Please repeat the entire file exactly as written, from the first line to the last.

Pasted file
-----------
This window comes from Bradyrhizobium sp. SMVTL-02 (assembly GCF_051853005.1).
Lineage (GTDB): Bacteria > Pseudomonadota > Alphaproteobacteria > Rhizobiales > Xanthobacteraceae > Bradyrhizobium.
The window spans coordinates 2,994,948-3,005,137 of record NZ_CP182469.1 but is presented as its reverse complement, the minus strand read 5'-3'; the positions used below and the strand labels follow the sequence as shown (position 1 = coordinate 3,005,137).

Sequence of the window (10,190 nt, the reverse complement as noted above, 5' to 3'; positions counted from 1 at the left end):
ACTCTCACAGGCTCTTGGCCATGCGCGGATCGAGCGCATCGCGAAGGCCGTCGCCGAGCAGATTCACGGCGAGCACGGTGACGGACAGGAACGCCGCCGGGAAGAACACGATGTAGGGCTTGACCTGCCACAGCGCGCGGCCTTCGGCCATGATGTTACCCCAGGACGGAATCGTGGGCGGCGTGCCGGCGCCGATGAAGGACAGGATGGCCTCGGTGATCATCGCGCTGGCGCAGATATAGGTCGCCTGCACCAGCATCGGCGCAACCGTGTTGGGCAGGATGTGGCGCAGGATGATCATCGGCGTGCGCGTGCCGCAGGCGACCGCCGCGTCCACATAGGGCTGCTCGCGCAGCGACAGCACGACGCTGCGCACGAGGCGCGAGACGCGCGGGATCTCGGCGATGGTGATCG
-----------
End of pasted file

This window comes from Bradyrhizobium sp. SMVTL-02 (assembly GCF_051853005.1).
Lineage (GTDB): Bacteria > Pseudomonadota > Alphaproteobacteria > Rhizobiales > Xanthobacteraceae > Bradyrhizobium.
The window spans coordinates 2,994,948-3,005,137 of record NZ_CP182469.1 but is presented as its reverse complement, the minus strand read 5'-3'; the positions used below and the strand labels follow the sequence as shown (position 1 = coordinate 3,005,137).

Sequence of the window (10,190 nt, the reverse complement as noted above, 5' to 3'; positions counted from 1 at the left end):
ACTCTCACAGGCTCTTGGCCATGCGCGGATCGAGCGCATCGCGAAGGCCGTCGCCGAGCAGATTCACGGCGAGCACGGTGACGGACAGGAACGCCGCCGGGAAGAACACGATGTAGGGCTTGACCTGCCACAGCGCGCGGCCTTCGGCCATGATGTTACCCCAGGACGGAATCGTGGGCGGCGTGCCGGCGCCGATGAAGGACAGGATGGCCTCGGTGATCATCGCGCTGGCGCAGATATAGGTCGCCTGCACCAGCATCGGCGCAACCGTGTTGGGCAGGATGTGGCGCAGGATGATCATCGGCGTGCGCGTGCCGCAGGCGACCGCCGCGTCCACATAGGGCTGCTCGCGCAGCGACAGCACGACGCTGCGCACGAGGCGCGAGACGCGCGGGATCTCGGCGATGGTGATCG